Life is hard at Columbia. Which means that everyone here could use a good cry every now and then. But space is at a premium here, which means that finding a quiet spot to emote in peace—much like finding a place to hook up—can be very difficult. Perhaps you a rising sophomore just learning that your dreams of finding a single next year are slim to none. Maybe it’s 3 AM in Butler and you just can’t hold it back anymore. Maybe you just took your last midterm and they’re merely tears of relief. Bwog’s resident cry expert has taken upon herself the duty of trying out some of the more promising spots on campus and reviewing them for future reference. And in case you find yourself out of Morningside Heights for some strange reason, this was actually inspired by the NYC Crying Guide .
In front of Low Library.
This would be an example of when NOT to cry on Low steps.
This may seem a bold choice to some: they’re swarming with people this time of year, and it’s probably the location on campus where you have the highest likelihood of ending up in someone’s tourist photos. But trust me on this. On three (3!) separate occasions I have managed to pull of the feat of crying on Butler steps. It is good to note that you should try to do it moderately late at night, during the winter months, and possibly during a rainstorm and pretty much no one will interrupt you. It is actually quite peaceful: the lights of Butler shining in the distance reminding you of the work you should be doing, the party goers wandering by oblivious to your existence, the rather uncomfortable coldness of the rock steps underneath you. Just don’t sit above Alma: after midnight Public Safety will come over to tell you to get off the steps.
Verdict: When you need to be DRAMATICALLY morose. Think Bright Eyes.
Any Stairwell above the 5th floor
Pictured: the stairwell to nowhere in Chandler
At first this might seem like an obvious, excellent choice. Do not be fooled. While judging by the clusterfuck that is the Hamilton elevator Columbia students try to avoid stair climbing at all costs, you would be surprised at how busy any library stairwell gets on a given day. It should be some law of nature: if one decides to retreat to the Butler stairwell to cry, then some fool wearing heels will need to stomp their way back and forth between floors 5 and 4 for no apparent reason. Also, depending on how loud of a crier you are, remember that sound carries. Perhaps one might have better luck in less-trafficked buildings but let’s be real: this is basically the utilitarian choice of crying retreats.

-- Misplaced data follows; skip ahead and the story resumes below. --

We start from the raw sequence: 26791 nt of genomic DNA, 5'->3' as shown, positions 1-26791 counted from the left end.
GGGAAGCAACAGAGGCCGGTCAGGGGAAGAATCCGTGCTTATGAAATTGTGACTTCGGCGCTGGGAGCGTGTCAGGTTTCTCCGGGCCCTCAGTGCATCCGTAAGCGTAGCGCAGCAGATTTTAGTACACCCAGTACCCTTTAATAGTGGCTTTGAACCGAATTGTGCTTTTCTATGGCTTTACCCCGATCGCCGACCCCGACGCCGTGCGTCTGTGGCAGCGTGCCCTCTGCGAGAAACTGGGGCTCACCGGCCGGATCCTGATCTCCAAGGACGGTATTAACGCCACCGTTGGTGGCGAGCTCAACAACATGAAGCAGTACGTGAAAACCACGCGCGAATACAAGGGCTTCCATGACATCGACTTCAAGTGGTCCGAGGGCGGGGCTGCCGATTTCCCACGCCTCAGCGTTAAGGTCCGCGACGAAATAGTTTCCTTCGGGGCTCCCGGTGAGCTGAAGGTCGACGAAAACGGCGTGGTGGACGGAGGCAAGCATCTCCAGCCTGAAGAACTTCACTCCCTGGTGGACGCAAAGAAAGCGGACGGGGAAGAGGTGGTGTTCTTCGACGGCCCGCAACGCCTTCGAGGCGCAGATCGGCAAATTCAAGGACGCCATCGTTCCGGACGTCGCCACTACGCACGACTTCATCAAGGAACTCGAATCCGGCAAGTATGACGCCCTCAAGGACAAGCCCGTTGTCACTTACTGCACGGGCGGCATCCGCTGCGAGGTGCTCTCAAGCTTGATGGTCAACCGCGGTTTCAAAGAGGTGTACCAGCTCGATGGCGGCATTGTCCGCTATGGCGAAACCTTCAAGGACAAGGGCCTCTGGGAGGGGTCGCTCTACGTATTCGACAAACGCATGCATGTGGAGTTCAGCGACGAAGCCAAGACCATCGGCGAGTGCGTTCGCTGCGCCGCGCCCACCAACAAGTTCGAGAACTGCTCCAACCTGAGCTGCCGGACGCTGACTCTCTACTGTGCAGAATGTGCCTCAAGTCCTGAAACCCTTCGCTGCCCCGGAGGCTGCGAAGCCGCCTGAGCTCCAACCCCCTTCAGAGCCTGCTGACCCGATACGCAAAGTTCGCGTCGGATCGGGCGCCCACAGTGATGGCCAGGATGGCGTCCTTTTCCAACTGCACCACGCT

Verdict: Avoid at almost any cost (unless your other option is crying in class/the Ref Room.
The Lerner Nest
Cold and precise, like your professor as they grade that paper you should not have asked for an extension on.
This was a real sleeper hit. It’s hard to get to, and you kind of feel like your are floating in a very boring and slow moving spaceship, but it is actually a pretty great place for a subdued weekday cry. Not only will your sobs be covered up with the ambient noise of underclassmen echoing off the glass, you should really remember that no one wants to look up at the ramps and so no one will look up at you either! Once upon a time I would do all of my physics psets up here, so maybe I just have some lovely memories of E&M forever associated with the spot, but I would seriously vouch for this as one of the few reasons to enter Lerner Hall. And hell, if life itself isn’t enough to induce tears, pick up some shitty Ferris pizza and check your (empty) mailbox and you’ll be bawling in no time.
Verdict: There is literally no other reason for this to exist, so I will just assume that it was designed with this purpose in mind.
The Taint Gate
Between Wallach and Hartley
Seriously these bars might as well be an invisibility cloak.
The only people who will interrupt you are LLC-ers going to and and fro between Hartley and Wallach. So if you want to make freshpeople uncomfortable, go for it. It smells vaguely of laundry and is plenty dark and lonely. If you don’t live here, there is a high probability that you will not run into anyone you know (to the people passing by outside, you are literally invisible). I am not sure if I would recommend it to anyone, but it’s certainly not the most offensive choice. Better than a Butler stairwell, worse than your dorm room. Don’t go out of your way to cry here.
Verdict: It’s called “the taint gate” was I really expecting something that could match my melancholy?
116 and Riverside Park
Lonely and lovely. Sigh.
Saving the best for last. It is a bit of a trek from campus, and the walk back up the hill from the park might just make you start crying again. But this spot, just off the running trail in Riverside Park at the 115th street entrance, might be the Holy Grail of crying spots. The only people who will disturb your peace are too busy trying to keep jogging to notice the tears streaming down your face, there is a wide selection of benches and ledges to perch on, and of course the river is just through the trees. I tend to pace around a bit while I cry, so the walk down to the park helped to dispel some of that nervous energy. Go there at sunset so you can also instagram the juxtaposition of nature’s beauty and the New Jersey horizon. Maybe the “likes” will fill the emptiness inside you.
Verdict: I felt like Raskolnikov pacing through the streets of St. Petersburg.
- A group study room in NoCo, for when you want to be in a literal glass case of emotion.
- The second floor of SIPA, if you can manage to find it
- In the back of Ferris upstairs, if you can be discrete/have no shame
- The secret storage hallway behind the squash courts in Dodge, for post-workout angst
- Outside of Prezbo’s house, for when you feel like an extra in Les Miz.
- Little crevice outside Carman before Lerner, for when you need to get away from your roommate.